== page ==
James Cone, Illustration: Uzo Njoku (UVA ’19)
Saturday, February 27
The Rev. James Cone, writing in the 1989 preface to his 1969 book, Black Theology & Black Power, offered this holy and human observation on his place in history, “Since theology is human speech and not God speaking, I recognize today, as I did then, that all attempts to speak about ultimate reality are limited by the social history of the speaker. Thus, I would not use exactly the same language today to speak about God that I used twenty years ago. Times have changed and the current situation demands a language appropriate for the problems we now face. But insofar as racism is still found in the churches and in society, theologians and preachers of the Christian gospel must make it unquestionably clear that the God of Moses and of Jesus makes an unqualified solidarity with the victims, empowering them to fight against injustice.”
Thirty years later we have, as a Conference answered the call to see that “insofar as racism is still found in the churches and in society, theologians and preachers of the Christian gospel must make it unquestionably clear that the God of Moses and of Jesus makes an unqualified solidarity with the victims, empowering them to fight against injustice.” We as a Conference committed ourselves, in holy conferencing, to antiracism. From 1969-1989 Rev. Cone saw movement, not completion of the task, but movement. We stand now at an historic moment of crisis in American Christianity. Future generations will be right to ask, “when hate arose yet again did they as leaders answer the call to antiracism?”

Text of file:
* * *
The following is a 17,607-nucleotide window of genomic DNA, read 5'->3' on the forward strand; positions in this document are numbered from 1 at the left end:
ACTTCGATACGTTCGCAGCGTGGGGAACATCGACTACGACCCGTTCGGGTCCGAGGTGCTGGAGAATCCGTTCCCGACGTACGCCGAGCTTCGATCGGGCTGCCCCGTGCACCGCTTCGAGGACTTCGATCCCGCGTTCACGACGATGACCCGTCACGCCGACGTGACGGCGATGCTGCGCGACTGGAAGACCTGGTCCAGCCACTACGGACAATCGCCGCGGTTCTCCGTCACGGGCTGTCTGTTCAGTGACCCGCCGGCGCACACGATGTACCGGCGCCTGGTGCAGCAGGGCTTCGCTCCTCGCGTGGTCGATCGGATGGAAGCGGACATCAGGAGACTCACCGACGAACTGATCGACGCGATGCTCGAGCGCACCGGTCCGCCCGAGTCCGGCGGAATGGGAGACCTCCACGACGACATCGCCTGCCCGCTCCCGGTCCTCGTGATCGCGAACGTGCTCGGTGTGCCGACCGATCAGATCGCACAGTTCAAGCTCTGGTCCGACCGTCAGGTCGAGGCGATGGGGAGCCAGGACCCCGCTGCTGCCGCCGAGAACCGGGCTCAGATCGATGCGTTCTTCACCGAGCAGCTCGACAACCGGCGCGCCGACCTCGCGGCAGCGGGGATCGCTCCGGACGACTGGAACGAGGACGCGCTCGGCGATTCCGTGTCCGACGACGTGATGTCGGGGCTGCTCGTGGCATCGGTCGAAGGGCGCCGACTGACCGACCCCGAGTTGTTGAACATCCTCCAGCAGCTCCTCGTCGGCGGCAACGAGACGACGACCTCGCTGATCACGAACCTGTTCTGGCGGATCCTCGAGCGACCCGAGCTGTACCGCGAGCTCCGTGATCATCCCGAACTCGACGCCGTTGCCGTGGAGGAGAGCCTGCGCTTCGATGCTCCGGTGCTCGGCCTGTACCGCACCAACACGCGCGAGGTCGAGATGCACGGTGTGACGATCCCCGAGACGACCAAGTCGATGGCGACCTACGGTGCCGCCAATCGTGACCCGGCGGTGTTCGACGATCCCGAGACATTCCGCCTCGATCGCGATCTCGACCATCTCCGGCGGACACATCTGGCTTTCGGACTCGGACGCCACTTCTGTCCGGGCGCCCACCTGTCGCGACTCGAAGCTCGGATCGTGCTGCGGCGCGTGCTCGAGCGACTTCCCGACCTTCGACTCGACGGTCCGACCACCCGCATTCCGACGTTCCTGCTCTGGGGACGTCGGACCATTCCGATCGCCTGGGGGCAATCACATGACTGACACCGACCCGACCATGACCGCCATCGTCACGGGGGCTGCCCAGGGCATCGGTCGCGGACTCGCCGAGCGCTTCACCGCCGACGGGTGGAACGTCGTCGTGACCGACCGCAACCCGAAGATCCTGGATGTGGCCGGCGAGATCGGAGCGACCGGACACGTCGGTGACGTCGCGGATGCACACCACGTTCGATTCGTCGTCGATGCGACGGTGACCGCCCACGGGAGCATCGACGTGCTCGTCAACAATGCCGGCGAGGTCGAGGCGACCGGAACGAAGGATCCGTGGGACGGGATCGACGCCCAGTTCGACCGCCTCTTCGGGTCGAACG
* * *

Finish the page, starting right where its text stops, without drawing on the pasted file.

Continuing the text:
Action step: today, with brutal honesty ask simply, “can I, as a called church leader, ignore the call to antiracism?”
God of Unity, We come before you dismayed at our own divisions. We have struggled as your church to come to live in unity; but we are divided – along all the fault lines of our societies. The ruptures in our families, among friends, among denominations, among nations are wide and deep. When we attempt to get on the same page, we build taller walls and dig deeper trenches. God, help us! We know that Christ is not divided. We know that it is your baptism to which we have been called. It is your service to which we are compelled. You have called us to proclaim the gospel, but we even fight about what that is. Help us, God! Help us to give up our power and our privileges. Help us to yield for the sake and cause of the cross of Jesus. Help us to embrace and to live the foolishness of a life emptied of power and given to service, in the likeness of our Savior, Jesus Christ. Help us to walk in salvation – in the name of the Servant Christ, Amen.
Valerie Bridgeman Davis, The Africana Worship Book, Discipleship Resources, 2006, p.85